posts tagged ‘generations

-“Giant emerging-market firms continue to advance everywhere,” reports The Economist, spotlighting BCG’s latest report on “global challengers.” -In “The End of Courtship,” The New York Times examines how dating is evolving (or devolving) for Millennials. -More British households are struggling to make ends meet, reports The Guardian. -Thanks to the downturn, large percentages of Europeans […]

In an era when living publicly is becoming the default, people are coming up with creative ways to carve out private spaces—a phenomenon we’ve termed “Going Private in Public,” one of our 10 Trends for 2013. Rather than rejecting today’s ubiquitous social media and sharing tools outright, people are reaping the benefits of maintaining a […]

-This week we released our eighth annual year-end forecast of trends that will shape or significantly impact consumer mindset and behavior into the near future. Click here to watch a two-minute teaser video about our 10 Trends for 2013, here to read the Executive Summary and here to purchase the report. -BrandZ released its annual […]

Health & Happiness: Hand in Hand (October 2012) from JWTIntelligence Happiness, an age-old pursuit and a subject tackled by philosophers, theologians and artists, is increasingly coming to be seen as a core component of health and wellness. This month’s trend report takes a look at the rising notion that a healthier person is a happier […]

In researching our September trend report, “American Dream in the Balance,” we spoke with John Zogby, who is currently engaged in his fifth presidential election as a national pollster and analyst. Author of the 2008 book The Way We’ll Be: The Zogby Report on the Transformation of the American Dream, Zogby explained why we’re seeing […]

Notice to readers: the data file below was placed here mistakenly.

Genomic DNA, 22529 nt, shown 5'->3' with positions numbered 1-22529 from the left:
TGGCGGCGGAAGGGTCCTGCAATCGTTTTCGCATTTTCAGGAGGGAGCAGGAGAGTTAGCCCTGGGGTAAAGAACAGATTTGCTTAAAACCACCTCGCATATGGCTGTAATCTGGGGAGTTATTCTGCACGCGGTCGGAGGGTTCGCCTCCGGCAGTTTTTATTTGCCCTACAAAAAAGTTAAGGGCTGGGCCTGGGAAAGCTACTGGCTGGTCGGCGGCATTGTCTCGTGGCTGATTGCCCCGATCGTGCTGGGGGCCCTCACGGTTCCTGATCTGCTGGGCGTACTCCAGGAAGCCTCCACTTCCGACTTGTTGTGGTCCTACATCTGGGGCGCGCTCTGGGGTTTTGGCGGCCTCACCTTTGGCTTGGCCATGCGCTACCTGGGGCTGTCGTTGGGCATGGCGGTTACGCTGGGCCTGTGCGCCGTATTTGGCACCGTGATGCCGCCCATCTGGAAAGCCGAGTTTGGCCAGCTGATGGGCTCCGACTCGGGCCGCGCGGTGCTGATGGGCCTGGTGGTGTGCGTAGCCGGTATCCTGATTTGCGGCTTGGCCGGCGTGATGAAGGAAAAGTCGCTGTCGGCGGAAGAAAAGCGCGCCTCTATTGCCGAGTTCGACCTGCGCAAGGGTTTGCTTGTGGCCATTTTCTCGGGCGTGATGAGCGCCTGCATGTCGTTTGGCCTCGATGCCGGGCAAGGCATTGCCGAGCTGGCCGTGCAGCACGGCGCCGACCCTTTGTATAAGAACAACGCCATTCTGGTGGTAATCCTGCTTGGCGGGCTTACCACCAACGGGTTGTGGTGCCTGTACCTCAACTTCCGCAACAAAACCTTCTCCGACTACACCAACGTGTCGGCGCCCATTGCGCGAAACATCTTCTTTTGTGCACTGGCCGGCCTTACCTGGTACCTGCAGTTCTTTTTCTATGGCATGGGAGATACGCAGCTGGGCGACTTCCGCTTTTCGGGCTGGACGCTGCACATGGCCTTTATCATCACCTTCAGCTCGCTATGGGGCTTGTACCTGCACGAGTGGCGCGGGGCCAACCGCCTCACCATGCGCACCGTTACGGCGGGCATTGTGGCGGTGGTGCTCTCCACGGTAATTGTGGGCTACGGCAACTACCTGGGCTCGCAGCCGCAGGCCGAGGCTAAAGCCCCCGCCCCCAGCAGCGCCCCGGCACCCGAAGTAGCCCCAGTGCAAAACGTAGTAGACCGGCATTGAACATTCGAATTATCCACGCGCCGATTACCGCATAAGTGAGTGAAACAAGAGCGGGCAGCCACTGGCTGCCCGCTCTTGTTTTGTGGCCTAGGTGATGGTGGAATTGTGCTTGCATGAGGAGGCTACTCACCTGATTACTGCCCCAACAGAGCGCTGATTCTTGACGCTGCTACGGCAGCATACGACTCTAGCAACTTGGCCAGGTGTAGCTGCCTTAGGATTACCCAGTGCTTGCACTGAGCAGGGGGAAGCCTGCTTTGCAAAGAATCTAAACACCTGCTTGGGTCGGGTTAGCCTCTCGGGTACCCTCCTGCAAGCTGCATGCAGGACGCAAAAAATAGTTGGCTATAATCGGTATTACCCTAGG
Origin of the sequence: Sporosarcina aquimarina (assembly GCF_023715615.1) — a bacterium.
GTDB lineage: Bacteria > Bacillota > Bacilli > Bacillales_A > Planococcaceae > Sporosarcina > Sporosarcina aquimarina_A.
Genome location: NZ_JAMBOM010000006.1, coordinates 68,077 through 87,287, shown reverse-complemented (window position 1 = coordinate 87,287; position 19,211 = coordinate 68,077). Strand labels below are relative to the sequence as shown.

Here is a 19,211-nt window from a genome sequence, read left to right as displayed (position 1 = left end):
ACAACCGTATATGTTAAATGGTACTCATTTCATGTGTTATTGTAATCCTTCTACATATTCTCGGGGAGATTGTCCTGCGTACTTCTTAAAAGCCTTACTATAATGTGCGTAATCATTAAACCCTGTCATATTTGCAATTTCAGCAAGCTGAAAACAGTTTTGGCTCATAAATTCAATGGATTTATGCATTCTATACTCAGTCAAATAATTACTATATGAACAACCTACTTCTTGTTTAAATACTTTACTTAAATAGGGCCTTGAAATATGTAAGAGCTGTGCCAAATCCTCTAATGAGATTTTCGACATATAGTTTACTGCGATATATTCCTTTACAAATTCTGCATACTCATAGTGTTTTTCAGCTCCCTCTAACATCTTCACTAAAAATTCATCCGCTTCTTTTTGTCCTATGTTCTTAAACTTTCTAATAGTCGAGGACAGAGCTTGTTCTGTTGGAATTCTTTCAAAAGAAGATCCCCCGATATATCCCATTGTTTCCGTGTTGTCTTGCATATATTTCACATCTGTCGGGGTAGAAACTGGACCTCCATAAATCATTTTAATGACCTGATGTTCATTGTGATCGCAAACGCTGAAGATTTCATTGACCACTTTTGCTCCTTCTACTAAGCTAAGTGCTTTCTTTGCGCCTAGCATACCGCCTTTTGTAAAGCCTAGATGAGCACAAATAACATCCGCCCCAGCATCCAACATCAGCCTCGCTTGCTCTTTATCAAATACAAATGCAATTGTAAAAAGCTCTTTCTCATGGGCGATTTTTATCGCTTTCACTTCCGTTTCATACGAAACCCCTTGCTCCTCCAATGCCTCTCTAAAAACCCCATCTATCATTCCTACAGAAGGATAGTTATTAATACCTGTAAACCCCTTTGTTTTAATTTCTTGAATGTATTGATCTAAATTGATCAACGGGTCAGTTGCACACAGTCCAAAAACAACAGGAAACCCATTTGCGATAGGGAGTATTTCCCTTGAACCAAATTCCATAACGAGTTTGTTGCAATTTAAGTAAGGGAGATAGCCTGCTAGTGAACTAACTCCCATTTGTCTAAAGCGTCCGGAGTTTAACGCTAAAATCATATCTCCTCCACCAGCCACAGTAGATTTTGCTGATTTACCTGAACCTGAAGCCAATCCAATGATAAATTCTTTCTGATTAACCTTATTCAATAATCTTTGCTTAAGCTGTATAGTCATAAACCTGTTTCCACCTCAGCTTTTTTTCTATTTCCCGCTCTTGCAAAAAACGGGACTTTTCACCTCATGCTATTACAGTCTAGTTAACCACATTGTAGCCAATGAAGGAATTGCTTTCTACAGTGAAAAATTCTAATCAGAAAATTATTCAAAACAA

American Dream in the Balance (September 2012) from JWTIntelligence Since the phrase was coined more than 80 years ago, “the American Dream” has proved an enduring concept. At the Democratic National Convention, for instance, the first lady declared that Barack Obama “knows the American Dream because he’s lived it.” But what does “living it” mean […]

Generation Z, the fledgling generation following the Millennials, can be considered the first true mobile mavens—taking for granted a world of smartphones, tablets and high-speed wireless Internet—as we note in our report Generation Z: Digital in Their DNA. This generation, born after 1995, is exposed to tech at a very early age. According to a […]

“America’s values are in upheaval,” according to a new survey commissioned by The Atlantic and the Aspen Institute that attempts to define what Americans believe. Almost 7 in 10 of the 2,006 American adults surveyed said they feel American values have deteriorated since 1970. As this chart shows, Americans chiefly blame political corruption and money […]

With U.S. unemployment at a record high among teens and averaging 9.4 percent over the past year among young college grads, the youngest generation is well attuned to fiscal realities. According to research from broker service TD Ameritrade, 39 percent of 13-22-year-olds surveyed are very concerned about affording college and about having a large student […]

Twitter Use 2012, from the Pew Research Center’s Internet & American Life project, provides a demographic breakdown of the 15 percent of online Americans who use Twitter. This percentage is up only slightly from a year ago (when it was 13 percent), but what has changed “dramatically,” according to Pew, is the percentage of online […]


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  • Virgin Hotels
    January 21, 2015 | 1:42 pm

    Screen Shot 2015-01-21 at 12.34.58 PM

    Taking a cue from private clubs like Soho House—which now has outposts from Berlin to Chicago and Toronto—and cool hotel hangouts like the Ace, the first hotel under Virgin’s affordable-meets-aspirational banner houses a Commons Club. Offering “exclusivity for all,” the Commons hosts a “roundtable of ideas and indulgence” at a nightly social hour and includes a restaurant, bar and study area. Virgin marketing also taps into easyHotel lingo with the promise of no surprise fees and free wi-fi.